After some years of experience, however, first at Evergreen and then as a program officer with the Fund for the Improvement of Postsecondary Education (FIPSE), I realized that this Uniform Impact was valuable but limited.
In fact, I now think there are two legitimate, valuable ways to think about, and evaluate, any educational program or service:
- Uniform Impact: Pay attention to the same learning goal(s) for each and every student (or, if you're evaluating a faculty support program, pay attention whether all the faculty are making progress in a direction chosen by the program leaders).
- Unique Uses: Pay attention to the most important positive and negative outcomes for each user of the program, no matter what those outcomes are.
Each of these two perspectives focuses on things that the other perspective would miss. A Unique Uses perspective is especially important in liberal and professional education: they both want to educate students to exercise judgment and make choices. If every student had the same experiences and outcomes, the experience would be training, not liberal or professional education.
Similarly, Unique Uses is important for transformative uses of technology in education, because many of those uses are intended to empower learners and their instructors. For example, when a faculty member assigns students to set their own topics and then use the library and the Internet to do their own research, some of the outcomes can only be assessed through a Unique Uses approach.
What are the basic steps for doing a Unique Uses evaluation?
- Pick a selection, probably a random selection, of users of the program (e.g., students).
- Use an outsider to ask them what the most important consequences have been from participating in the program, how they were achieved, and why the interviewee thinks their participation in the program helped cause those consequences (evidence).
- Use experts with experience in this type of program ( Eliot Eisner has called these kinds of people 'connoisseurs' because they have educated judgment honed by long experience) to analyze the interviews. For each user, the connoisseur would summarize a) the value of the outcome in the connoisseur's eyes, using a single or multiple rating scales
- The connoisseur would also comment on whether and how the program seems to have influenced the outcome for this individual, perhaps with suggestions for how the program could do better next time with this type of user.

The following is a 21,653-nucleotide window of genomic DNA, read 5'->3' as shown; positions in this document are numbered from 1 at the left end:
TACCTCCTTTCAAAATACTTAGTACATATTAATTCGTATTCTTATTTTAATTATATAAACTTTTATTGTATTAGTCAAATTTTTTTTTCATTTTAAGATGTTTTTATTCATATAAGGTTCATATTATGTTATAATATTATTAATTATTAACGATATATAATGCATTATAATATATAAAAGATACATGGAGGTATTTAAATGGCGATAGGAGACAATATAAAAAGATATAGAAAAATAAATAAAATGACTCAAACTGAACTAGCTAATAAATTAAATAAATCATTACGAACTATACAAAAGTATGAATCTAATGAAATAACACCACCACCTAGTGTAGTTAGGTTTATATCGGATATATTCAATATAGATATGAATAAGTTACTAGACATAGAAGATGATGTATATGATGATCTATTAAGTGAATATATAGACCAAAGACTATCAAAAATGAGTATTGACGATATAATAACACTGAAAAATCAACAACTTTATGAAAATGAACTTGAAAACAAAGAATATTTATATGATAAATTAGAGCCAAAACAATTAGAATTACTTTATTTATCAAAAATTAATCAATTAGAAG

- The connoisseur(s) then look for patterns in these evaluative narratives about individuals. For example, the connoisseur(s) might notice that many of the participants encountered problems when, in one way or another, their work carried them beyond the expertise of their instructors, and that instructors seemed to have no easy strategy for coping with that.
- Finally, the connoisseur(s) write a report to the program with a summary judgment, recommendations for improvement, or both, illustrated with data from relevant cases.
There are subtle, important differences between these two perspectives. For example,
- Defining “excellence”: In a Uniform Impact perspective, program excellence consists of producing great value-added (as measured along program goals) regardless of the characteristics or motivations of the incoming students. In contrast, program excellence in Unique Uses terms is measured in part by generativity: Shakespeare's plays are timeless classics in part because there are so many great, even surprising ways to enact them, even after 400 years. The producer, director and actors are unique users of the text.
- Defining the 'technology”: From a Uniform Impact perspective, the technology will be the same for all users. From a Unique Uses perspective, one notices that different users make different choices of which technologies to use, how to use them, and how to use their products.
Have any evaluations or assessments at your institution used Unique Uses methods? Should they in the future? Please click the comments button below and share your observations and reactions.
PS We're over 3,300 visits to http://bit.ly/ten_things_table. So far, however, most people seem to look at the summary and perhaps one essay. Come back, read more of these mini-essays, and share more of your own observations!